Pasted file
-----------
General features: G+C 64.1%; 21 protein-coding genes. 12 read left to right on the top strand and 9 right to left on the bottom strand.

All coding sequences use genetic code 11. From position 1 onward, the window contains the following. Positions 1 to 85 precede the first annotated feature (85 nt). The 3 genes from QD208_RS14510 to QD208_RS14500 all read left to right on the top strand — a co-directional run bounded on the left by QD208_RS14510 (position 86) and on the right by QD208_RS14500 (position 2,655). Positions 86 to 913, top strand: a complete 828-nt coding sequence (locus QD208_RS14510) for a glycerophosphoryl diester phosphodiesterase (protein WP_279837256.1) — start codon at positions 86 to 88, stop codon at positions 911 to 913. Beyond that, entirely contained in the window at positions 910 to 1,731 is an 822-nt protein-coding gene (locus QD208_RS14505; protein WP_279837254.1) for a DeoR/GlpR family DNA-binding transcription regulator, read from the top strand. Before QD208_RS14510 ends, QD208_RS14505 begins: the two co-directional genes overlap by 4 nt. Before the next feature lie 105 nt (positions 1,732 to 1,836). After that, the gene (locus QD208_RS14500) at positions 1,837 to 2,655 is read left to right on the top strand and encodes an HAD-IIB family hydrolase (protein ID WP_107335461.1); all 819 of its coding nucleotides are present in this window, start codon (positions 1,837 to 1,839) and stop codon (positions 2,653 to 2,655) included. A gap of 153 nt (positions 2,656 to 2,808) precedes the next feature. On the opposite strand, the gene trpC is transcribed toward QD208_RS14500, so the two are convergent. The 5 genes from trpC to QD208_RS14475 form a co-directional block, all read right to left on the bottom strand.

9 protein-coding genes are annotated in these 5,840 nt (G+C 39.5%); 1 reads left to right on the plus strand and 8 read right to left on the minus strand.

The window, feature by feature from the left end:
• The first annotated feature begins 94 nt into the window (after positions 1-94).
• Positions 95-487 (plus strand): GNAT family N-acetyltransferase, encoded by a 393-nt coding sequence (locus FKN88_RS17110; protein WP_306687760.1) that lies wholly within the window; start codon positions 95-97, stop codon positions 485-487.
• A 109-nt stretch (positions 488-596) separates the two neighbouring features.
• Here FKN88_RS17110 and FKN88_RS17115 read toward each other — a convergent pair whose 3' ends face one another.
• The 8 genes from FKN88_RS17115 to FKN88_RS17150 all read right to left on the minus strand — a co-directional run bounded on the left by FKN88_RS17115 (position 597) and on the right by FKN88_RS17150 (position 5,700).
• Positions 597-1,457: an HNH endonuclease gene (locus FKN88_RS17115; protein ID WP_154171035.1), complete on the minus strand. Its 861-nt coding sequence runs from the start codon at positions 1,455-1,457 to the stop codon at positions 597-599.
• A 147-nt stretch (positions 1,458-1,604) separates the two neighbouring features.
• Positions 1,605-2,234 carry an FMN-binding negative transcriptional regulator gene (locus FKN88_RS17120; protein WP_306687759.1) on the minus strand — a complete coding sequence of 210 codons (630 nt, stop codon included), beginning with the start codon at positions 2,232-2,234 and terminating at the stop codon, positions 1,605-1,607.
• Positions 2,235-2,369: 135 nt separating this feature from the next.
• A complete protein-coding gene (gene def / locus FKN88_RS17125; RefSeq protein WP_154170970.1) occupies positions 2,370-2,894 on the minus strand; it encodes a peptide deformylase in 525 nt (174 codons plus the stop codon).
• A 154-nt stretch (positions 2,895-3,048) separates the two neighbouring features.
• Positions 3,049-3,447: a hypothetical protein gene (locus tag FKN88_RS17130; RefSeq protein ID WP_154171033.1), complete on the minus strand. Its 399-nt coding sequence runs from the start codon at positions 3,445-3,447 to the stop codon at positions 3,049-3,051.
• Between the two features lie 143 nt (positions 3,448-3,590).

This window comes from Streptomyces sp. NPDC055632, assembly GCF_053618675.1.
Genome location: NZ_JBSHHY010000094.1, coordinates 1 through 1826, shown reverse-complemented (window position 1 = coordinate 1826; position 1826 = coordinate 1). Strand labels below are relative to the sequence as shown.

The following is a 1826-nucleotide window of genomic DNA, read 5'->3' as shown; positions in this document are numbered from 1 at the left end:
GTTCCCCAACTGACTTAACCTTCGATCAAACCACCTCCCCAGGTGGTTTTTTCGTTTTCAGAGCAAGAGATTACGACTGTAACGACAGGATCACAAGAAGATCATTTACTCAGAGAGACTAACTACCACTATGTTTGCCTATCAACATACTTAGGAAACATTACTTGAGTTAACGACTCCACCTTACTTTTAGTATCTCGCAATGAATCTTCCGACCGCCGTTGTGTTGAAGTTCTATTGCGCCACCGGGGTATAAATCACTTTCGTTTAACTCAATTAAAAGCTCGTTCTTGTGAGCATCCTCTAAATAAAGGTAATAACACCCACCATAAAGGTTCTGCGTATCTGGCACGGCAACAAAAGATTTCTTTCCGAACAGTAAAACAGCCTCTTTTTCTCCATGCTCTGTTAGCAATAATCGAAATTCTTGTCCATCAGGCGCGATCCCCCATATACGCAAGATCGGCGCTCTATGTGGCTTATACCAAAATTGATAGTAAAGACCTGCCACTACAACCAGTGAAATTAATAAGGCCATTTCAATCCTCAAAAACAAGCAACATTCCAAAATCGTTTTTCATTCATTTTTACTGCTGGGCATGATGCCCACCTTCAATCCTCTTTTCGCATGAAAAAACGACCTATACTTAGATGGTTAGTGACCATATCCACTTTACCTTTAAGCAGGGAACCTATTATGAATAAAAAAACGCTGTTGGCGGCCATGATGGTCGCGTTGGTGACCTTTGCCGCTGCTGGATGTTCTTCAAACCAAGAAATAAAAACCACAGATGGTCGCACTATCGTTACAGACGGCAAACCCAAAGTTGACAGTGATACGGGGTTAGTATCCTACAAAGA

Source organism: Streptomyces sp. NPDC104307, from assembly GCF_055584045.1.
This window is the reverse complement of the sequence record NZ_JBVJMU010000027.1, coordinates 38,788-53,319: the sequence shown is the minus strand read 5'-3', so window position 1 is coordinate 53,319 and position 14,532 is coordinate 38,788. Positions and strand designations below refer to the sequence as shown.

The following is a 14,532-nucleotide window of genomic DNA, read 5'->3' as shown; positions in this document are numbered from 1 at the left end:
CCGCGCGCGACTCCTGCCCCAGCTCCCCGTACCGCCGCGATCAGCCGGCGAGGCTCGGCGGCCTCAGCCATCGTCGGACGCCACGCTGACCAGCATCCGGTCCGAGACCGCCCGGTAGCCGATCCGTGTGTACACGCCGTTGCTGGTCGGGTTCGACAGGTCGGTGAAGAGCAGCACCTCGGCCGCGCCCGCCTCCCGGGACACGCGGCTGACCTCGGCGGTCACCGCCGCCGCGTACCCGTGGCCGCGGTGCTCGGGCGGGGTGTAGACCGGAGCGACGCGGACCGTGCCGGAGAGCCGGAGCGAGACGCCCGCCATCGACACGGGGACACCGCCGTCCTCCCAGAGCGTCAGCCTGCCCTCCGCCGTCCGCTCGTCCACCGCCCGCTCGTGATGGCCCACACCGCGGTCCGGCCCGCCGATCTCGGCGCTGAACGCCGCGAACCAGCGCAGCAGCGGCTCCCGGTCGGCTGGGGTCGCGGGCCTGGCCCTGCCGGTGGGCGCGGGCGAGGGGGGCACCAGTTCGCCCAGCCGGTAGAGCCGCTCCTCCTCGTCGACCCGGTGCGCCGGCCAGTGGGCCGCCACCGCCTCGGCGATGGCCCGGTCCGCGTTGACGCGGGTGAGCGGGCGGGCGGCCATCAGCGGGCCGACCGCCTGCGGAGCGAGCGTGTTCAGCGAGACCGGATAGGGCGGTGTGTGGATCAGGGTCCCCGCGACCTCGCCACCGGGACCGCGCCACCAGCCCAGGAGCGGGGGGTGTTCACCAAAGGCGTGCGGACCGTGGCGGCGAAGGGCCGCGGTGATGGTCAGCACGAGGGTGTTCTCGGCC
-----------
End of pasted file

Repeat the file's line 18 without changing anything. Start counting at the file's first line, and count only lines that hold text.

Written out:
This window comes from Streptomyces sp. NPDC055632, assembly GCF_053618675.1.